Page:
The financial advisor, senior portfolio manager and head of The Pardo Group at Morgan Stanley offers some insight and practical advice on the hard-earned right to get married in the state of Florida and all that responsibilities that come with it.
January 6 was a historic day in Florida. How did you receive the news?
As a gay Miamian raised in Florida, I relished basking in the loving sun of equality on January 6, 2015. I vividly recalled the brutally stark attacks during Anita Bryant’s “Save Our Children” campaign, the plague-like environment during the beginning of the AIDS crisis, the thousands of coffee table conversations helping to usher in basic and sporadic protections from discriminations AND FINALLY a significant deliverable of equality and justice — MARRIAGE.
Do you have any concerns or reservations?
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Income inequality, infidelity, disparate health care needs or simply just growing apart might be among the most common obstacles on the road ahead. In a community where there is no tradition of divorce, no folklore of warnings, no locker room conversations or tips — pre-nups, titling assets, beneficiary designations — LGBT people would be wise to think through the potential outcomes of committing to pre-determined structures of marital dissolution, which many consider arcane and archaic. Ironically, while many straight people are re-evaluating the modern application and functionality of marriage as an institution, LGBT people have jumped in head first screaming, “we have arrived!”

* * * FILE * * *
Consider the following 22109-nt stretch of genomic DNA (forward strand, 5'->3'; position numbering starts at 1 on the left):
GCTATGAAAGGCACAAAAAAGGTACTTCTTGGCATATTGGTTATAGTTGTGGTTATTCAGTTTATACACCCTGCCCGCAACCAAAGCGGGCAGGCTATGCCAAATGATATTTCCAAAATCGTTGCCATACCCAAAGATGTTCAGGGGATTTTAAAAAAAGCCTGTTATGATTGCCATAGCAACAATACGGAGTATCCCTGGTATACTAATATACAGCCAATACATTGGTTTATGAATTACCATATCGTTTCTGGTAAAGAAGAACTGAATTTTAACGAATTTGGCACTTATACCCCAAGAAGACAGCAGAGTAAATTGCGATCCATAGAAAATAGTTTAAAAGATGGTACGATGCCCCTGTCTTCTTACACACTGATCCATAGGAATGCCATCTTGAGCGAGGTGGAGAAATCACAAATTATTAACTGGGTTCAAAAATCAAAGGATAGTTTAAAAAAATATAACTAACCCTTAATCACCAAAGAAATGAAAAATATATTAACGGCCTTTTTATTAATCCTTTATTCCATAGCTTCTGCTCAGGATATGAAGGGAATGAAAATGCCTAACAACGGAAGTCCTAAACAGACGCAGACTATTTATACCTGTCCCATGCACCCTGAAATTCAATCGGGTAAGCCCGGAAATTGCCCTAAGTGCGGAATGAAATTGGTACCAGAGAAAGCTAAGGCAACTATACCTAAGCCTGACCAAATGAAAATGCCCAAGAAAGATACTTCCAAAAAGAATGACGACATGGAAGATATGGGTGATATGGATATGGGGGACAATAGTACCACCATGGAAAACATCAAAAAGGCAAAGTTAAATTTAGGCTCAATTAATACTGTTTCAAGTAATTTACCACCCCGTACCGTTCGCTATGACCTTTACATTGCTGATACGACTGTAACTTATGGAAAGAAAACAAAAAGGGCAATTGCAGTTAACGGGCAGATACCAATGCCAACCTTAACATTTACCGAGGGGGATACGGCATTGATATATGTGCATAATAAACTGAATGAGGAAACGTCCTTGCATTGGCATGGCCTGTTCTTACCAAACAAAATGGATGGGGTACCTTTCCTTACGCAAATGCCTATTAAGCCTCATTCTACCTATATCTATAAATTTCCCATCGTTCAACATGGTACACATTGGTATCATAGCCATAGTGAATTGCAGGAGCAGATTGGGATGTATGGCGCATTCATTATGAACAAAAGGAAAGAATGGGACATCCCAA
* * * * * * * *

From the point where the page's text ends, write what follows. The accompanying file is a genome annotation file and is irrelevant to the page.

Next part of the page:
As a financial advisor and portfolio manager, what are your main concerns for those looking to get hitched?
Would they know that they may not be able to remove their spouse as a beneficiary on their 401K, annuity or life insurance? Or that after a certain number of years of marriage, they may be required to leave a percentage of their accumulated wealth or even their primary home to their spouse? Or that the inheritance they planned for their nephews may already be spoken for? Or perhaps they may end up having a lifetime of commitments as a consequence of a “plunge for equality.”
Marriage equality has been achieved in Florida but that’s certainly not the final destination. What do you feel is next on the to-do list?
Marriage equality is an historic and monumental step forward for the LGBT community. I admittedly rode a wave of largely celebratory emotions. Yet, marriage in Florida is one “task completed,” where several “tasks” remain to be won. Employment discrimination, advocacy and services for the elderly LGBT population and eradicating religious based phobias still figure prominently as milestones on the horizon.
We have made monumental progress on our road to full equality. Even so, we must stoically assess where we are as individuals and as a community and forge ahead to secure our hard earned, bright future in the Sunshine State.